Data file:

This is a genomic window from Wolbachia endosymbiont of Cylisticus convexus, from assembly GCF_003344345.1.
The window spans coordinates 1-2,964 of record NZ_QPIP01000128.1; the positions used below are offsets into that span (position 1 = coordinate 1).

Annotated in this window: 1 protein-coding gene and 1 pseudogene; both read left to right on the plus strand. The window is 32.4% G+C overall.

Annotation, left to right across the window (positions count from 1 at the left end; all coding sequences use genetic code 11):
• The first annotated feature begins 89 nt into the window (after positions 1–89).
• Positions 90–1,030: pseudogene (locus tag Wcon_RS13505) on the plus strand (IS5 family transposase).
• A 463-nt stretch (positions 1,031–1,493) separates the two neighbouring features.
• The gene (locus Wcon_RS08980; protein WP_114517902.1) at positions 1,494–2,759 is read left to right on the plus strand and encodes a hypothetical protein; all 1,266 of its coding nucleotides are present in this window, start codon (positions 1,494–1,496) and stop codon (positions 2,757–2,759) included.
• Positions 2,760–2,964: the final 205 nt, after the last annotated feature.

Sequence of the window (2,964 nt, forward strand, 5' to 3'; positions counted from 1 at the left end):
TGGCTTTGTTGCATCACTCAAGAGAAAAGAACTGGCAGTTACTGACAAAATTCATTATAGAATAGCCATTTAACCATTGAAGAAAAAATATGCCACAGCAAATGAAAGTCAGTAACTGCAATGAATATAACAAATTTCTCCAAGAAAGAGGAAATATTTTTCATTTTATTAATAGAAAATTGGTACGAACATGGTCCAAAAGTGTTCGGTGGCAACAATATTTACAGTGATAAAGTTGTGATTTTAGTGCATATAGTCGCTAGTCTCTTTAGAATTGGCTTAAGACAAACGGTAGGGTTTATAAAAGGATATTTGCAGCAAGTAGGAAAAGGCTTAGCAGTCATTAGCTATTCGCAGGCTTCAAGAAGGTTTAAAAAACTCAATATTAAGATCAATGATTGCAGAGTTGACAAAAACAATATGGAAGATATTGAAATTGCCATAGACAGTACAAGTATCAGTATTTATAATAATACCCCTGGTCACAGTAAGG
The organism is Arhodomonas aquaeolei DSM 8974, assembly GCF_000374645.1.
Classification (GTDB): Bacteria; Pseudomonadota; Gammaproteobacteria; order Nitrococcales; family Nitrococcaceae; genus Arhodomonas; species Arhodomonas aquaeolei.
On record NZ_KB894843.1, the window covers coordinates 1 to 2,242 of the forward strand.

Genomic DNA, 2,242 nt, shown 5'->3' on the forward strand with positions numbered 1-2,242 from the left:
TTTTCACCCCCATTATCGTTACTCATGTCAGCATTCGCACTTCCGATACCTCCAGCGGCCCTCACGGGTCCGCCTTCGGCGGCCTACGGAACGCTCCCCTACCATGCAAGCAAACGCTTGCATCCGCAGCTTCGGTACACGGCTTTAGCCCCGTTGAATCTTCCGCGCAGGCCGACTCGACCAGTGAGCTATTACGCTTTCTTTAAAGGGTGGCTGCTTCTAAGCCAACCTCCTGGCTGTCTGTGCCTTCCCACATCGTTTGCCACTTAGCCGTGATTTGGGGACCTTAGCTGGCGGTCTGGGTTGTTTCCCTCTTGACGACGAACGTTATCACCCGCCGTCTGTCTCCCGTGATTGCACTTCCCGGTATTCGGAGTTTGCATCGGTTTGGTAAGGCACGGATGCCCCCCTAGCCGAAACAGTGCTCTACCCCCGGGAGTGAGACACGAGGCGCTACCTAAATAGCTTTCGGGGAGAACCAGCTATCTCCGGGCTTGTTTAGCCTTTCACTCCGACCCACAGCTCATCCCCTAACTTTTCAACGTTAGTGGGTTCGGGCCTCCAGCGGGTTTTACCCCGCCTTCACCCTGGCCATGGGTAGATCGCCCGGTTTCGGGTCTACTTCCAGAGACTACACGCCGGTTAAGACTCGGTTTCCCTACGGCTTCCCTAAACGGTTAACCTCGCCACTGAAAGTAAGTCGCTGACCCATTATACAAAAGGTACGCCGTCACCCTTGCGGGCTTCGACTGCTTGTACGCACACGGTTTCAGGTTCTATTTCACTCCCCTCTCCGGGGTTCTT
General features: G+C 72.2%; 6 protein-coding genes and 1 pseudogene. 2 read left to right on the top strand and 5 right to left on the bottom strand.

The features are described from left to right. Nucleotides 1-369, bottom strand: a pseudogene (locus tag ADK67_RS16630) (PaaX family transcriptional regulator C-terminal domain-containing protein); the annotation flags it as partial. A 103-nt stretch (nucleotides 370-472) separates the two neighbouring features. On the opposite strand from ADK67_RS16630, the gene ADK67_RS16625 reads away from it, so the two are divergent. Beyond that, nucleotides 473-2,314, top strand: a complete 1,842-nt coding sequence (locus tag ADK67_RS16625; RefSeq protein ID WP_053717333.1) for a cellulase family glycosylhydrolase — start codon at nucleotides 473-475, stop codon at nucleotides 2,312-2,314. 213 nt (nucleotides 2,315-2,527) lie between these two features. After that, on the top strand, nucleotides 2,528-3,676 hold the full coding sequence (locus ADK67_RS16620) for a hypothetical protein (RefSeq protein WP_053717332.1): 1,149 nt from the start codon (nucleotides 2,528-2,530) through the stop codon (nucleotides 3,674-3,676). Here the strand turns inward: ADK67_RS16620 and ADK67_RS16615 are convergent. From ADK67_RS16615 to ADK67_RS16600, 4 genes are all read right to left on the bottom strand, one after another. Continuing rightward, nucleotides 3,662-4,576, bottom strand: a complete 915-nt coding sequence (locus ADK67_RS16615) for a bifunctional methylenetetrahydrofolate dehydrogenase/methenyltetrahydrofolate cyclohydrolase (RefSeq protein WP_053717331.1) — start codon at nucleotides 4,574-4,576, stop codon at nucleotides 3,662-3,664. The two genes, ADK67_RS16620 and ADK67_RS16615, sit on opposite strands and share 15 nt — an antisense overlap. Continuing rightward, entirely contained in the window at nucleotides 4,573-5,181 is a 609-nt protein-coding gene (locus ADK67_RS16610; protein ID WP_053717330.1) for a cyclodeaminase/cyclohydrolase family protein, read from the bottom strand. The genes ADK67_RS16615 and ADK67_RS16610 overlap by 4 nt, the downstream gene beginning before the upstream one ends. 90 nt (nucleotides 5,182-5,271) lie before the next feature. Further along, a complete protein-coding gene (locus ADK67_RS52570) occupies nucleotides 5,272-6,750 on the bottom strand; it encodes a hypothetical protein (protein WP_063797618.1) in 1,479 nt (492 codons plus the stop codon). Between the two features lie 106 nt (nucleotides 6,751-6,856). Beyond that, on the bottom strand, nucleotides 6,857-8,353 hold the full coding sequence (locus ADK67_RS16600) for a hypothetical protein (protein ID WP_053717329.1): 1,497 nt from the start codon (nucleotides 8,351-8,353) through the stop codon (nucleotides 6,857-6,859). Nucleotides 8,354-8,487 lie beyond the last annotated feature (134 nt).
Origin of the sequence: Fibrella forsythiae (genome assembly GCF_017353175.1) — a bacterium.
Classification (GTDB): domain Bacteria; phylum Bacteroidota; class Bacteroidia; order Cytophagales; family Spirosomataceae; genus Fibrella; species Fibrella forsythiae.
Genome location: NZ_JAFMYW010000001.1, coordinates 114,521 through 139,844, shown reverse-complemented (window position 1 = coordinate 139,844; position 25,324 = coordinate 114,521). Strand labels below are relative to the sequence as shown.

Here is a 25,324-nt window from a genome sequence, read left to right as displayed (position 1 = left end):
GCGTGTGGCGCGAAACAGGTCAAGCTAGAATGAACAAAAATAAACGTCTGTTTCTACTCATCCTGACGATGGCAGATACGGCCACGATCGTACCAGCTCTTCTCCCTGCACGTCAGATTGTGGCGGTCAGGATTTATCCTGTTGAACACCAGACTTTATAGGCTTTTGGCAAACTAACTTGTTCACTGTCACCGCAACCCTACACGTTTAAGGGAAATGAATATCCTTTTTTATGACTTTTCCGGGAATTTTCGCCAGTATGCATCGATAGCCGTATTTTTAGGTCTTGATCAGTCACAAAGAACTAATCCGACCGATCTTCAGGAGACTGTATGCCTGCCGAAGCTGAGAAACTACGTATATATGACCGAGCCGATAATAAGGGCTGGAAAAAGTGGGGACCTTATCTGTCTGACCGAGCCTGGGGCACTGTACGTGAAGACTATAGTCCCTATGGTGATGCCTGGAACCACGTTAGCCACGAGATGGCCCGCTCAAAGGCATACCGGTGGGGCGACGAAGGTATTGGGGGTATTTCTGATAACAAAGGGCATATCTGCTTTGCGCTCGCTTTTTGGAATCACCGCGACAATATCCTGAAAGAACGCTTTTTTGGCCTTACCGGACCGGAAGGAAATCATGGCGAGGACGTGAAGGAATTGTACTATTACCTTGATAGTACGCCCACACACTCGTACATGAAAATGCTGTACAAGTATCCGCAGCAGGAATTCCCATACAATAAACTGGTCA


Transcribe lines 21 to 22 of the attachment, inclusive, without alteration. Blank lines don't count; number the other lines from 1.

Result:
Genome location: NZ_JAFMYW010000001.1, coordinates 114,521 through 139,844, shown reverse-complemented (window position 1 = coordinate 139,844; position 25,324 = coordinate 114,521). Strand labels below are relative to the sequence as shown.

Here is a 25,324-nt window from a genome sequence, read left to right as displayed (position 1 = left end):